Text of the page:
- Apple watch- I love my new apple watch I got just before we left. I am using it to keep track of my activity level, the time, the weather and the sunrise/sunset times. In addition to this I am alerted to texts, phone calls and other messages. This is a great extension to the iPhone for all you tech lovers. The other added bonus is I plug it in next to the bed and turn it on its side and it becomes a nightstand clock.
- National Park Pass- Do I need to say more… this is an $80 investment that will save you tons plus it helps support our beautiful national treasures.
Things we have learned along the way
- Know what your alarms sound like- for those of you who have been following us you know that when the cord initially disconnected between the car and the RV we thought our meal in the Instant Pot was done. We had no idea this was the alarm on our towing system. By the way, they do sound almost alike and I am still wondering who creates a critical alarm that is not intrusive and continuous.
- Gather when you can… We spent a great deal of time on very scenic route in California. There are very small grocery stores. This is when it is helpful to have a full sized refrigerator so you can stock up on food before you get there. Fill up the fuel tanks too before you get to the touristy destinations. The price on food and fuel can be upwards of double the price you would pay outside of these areas.
- You need breaks- Riding in the RV is very comfortable but I think we have agreed that anything over 400 miles is really tiring. We try to stop every 100 miles or so to stretch our legs and let Gizmo stretch his.
- Walmarts are great for overnight stops between long driving days. In a future blog I will tell you about the apps I use to help us find camping, fuel and Walmarts.
- Checklists for everything- and use them. We have gotten lazy a few times and forgotten something on the list. We have left the refrigerator unlocked- first sharp turn it does fly open and contents come out. We have left a window open and wondered what the noise was. We have checklists for preparing the RV to move down the road and for setting up the car to tow.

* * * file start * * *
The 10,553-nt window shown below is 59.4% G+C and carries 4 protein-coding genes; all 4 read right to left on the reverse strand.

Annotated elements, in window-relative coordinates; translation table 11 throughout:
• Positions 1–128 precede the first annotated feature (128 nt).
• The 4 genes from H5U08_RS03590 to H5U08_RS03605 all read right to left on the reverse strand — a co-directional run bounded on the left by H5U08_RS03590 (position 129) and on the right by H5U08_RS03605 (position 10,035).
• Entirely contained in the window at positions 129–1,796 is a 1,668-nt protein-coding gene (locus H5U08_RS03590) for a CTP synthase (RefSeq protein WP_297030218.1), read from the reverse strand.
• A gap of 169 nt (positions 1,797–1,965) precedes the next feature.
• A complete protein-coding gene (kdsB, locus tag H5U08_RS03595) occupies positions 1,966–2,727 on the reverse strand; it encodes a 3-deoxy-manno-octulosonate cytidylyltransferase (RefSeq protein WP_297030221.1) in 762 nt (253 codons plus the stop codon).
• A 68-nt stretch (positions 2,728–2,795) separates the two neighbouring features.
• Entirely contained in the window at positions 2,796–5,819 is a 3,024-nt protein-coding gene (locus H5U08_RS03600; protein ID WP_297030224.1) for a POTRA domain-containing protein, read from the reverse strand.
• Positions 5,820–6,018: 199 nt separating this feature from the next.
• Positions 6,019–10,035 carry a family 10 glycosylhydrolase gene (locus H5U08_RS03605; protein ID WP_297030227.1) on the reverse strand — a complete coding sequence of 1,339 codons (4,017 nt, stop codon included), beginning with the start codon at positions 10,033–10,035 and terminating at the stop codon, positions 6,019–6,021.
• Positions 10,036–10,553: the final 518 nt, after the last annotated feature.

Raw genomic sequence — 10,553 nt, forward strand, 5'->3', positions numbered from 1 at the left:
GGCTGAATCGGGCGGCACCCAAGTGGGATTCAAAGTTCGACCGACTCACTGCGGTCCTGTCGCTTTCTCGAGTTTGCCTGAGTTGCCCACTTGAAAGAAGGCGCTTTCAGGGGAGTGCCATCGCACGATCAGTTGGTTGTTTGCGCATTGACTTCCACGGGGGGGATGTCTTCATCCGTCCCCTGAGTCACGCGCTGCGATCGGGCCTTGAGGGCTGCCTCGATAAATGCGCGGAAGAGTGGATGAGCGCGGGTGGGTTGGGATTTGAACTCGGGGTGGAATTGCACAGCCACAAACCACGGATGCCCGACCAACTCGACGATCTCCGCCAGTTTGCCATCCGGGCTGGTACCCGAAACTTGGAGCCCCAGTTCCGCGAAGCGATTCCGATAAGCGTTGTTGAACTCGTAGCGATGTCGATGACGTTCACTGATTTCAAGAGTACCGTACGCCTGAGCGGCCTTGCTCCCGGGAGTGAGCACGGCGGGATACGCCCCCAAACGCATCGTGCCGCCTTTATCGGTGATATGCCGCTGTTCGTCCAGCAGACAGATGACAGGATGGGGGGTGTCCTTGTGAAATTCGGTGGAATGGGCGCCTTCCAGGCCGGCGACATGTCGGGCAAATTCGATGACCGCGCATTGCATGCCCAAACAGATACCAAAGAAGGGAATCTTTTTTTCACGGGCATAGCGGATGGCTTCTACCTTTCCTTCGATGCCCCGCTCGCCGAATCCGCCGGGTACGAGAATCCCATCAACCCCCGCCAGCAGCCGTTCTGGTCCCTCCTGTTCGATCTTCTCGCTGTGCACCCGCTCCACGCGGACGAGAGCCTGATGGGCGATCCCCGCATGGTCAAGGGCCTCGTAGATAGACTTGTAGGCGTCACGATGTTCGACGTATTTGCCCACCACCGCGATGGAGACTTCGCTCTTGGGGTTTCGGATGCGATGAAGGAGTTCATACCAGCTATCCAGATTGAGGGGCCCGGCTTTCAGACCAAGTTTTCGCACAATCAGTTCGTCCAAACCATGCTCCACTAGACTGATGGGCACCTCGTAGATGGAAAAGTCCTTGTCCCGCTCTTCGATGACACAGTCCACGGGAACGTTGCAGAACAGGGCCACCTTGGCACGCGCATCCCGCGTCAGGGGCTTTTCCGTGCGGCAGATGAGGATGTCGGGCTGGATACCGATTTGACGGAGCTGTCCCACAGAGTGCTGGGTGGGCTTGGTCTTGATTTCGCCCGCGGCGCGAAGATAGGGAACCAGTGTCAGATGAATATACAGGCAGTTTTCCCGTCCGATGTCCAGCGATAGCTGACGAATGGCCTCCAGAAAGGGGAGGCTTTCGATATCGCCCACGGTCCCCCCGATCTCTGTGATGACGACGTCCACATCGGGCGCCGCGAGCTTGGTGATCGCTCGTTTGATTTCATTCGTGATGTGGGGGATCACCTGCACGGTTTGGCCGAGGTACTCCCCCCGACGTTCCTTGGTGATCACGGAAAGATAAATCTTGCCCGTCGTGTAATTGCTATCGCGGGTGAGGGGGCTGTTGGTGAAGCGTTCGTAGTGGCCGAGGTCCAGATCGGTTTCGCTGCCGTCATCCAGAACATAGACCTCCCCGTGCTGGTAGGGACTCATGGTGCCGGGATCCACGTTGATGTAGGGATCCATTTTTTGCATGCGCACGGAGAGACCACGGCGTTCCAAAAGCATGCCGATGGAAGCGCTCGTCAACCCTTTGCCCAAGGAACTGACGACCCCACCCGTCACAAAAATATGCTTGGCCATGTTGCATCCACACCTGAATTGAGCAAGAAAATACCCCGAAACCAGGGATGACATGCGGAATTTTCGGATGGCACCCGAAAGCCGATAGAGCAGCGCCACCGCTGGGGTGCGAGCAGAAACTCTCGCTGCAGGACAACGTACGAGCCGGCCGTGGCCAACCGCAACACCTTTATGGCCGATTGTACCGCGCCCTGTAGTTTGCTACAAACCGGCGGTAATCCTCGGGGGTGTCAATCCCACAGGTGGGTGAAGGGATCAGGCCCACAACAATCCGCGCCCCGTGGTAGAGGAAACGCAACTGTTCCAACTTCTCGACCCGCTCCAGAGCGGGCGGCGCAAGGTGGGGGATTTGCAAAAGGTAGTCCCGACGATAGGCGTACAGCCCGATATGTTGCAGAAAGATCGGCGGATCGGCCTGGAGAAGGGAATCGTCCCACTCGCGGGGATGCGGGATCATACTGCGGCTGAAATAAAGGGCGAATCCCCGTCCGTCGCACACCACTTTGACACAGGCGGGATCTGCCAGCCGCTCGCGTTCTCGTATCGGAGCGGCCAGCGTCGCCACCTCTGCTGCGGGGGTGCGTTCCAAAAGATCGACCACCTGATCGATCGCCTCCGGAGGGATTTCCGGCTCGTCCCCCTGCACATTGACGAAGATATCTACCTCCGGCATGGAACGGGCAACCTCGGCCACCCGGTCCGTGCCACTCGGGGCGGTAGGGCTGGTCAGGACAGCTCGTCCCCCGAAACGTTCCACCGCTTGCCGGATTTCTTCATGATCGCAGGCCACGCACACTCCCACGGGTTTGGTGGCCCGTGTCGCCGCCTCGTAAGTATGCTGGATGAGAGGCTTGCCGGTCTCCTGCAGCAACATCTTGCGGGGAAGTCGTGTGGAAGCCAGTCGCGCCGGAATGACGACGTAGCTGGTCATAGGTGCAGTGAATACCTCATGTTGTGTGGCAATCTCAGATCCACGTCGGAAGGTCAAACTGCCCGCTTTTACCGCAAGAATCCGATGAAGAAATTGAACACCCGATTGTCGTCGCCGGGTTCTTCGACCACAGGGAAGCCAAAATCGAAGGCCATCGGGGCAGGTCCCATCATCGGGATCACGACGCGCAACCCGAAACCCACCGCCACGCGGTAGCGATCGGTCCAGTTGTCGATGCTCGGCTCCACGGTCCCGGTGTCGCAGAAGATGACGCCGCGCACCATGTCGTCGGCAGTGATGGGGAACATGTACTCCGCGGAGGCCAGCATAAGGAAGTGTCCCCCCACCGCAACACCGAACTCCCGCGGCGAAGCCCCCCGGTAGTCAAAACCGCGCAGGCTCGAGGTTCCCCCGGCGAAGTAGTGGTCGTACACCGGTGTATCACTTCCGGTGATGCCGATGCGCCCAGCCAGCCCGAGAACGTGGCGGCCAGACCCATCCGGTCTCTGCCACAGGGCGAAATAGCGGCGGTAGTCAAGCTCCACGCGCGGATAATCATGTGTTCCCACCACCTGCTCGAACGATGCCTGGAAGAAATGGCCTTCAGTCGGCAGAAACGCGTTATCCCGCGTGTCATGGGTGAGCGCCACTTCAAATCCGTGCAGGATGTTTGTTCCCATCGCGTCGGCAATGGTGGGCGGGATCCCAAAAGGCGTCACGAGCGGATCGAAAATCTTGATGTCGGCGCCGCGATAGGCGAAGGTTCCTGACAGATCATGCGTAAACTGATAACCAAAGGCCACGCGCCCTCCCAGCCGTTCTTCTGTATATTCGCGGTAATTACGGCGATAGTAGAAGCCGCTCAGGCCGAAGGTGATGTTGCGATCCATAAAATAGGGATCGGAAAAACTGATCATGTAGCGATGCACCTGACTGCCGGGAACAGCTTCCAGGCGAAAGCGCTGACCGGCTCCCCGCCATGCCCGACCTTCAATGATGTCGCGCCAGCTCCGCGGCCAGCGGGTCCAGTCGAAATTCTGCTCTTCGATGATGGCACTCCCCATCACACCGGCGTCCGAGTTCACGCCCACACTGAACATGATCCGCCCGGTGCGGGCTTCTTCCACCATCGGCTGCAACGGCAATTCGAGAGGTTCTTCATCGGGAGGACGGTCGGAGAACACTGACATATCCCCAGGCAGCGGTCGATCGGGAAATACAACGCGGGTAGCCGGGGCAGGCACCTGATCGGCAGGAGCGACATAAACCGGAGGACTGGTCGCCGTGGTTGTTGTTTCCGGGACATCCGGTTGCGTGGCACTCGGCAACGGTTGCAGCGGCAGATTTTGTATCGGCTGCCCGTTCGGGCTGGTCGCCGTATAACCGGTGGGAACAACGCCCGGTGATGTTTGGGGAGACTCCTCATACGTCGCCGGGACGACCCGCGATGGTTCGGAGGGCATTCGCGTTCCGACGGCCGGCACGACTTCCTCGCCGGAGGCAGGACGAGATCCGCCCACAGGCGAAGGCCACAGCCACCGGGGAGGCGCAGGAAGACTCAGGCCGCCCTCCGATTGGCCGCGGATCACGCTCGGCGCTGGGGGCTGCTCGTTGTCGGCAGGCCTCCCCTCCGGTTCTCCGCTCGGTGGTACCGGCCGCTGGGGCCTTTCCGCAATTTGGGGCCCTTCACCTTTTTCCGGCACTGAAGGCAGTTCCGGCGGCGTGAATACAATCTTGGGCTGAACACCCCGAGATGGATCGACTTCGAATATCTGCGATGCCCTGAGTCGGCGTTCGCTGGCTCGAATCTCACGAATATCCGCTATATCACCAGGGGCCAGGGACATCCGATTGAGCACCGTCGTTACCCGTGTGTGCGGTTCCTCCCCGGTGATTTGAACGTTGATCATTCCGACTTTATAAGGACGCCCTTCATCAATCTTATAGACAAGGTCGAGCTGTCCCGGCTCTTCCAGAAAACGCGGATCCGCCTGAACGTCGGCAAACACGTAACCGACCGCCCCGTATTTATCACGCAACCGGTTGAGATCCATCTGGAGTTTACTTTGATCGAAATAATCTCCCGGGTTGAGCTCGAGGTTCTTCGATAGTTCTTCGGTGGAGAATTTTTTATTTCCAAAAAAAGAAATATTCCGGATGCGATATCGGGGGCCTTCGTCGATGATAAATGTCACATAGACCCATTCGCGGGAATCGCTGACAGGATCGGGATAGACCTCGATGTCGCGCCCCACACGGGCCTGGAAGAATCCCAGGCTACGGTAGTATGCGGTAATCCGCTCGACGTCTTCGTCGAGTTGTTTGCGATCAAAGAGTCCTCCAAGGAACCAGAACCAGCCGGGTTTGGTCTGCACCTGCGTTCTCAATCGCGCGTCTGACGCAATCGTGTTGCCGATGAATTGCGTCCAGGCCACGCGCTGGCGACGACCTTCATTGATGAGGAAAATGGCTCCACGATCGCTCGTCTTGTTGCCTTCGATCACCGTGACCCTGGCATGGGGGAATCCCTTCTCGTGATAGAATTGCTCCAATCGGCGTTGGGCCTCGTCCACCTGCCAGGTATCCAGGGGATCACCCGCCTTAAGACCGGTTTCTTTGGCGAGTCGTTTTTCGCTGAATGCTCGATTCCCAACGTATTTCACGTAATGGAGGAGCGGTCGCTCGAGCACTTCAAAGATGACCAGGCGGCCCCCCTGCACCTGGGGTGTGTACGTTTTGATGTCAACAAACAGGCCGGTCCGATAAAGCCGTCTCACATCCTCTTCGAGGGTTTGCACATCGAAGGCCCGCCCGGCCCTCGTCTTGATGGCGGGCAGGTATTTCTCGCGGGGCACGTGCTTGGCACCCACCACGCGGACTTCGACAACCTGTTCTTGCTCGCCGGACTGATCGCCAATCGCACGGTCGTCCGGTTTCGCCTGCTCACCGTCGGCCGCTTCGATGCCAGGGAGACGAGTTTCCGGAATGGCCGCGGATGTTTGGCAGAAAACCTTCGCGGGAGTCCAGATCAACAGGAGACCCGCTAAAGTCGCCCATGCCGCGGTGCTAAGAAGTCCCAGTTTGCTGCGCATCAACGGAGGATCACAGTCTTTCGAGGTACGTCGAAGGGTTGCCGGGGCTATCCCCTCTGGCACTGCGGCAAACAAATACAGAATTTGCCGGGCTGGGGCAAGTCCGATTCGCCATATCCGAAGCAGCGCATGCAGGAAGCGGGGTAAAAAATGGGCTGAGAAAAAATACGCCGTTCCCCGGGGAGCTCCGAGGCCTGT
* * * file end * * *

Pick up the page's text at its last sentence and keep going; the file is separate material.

- Camping costs are one of our biggest expenses. On the drive west we tried to keep them down with overnights in Walmarts. We have used Passport American whenever we could to get 1/2 price discounts. We are currently trying out a Thousand Trails campground. We got a free one year membership with the purchase of our RV. We get 30 nights of free camping with this and after that it’s just $3 per night for electric hookups. We plan on staying put for 1 month in February so we will take advantage of a monthly rate, another great way to save money.
Right now we are between trips, but we have gone cross country twice, and spent 6 months on the road at a time. Your tips are all great. We saved by getting our Travel Resorts of America membership from a private sale on the internet. They are comperable to Thousand Trails, and I know you can also get thousand trail memberships on the internet. They are basically a timeshare, and there is a buyout if you decide to not pay the annual dues, so we picked up our membership for about 20% of the original price, from someone who was getting older, and unable to use it. The parks are usually very nice, and our home park helped us with the title transfer. You may have signed a form, when you toured a park saying you would not purchase it elsewhere, But check it out…may save you a bunch.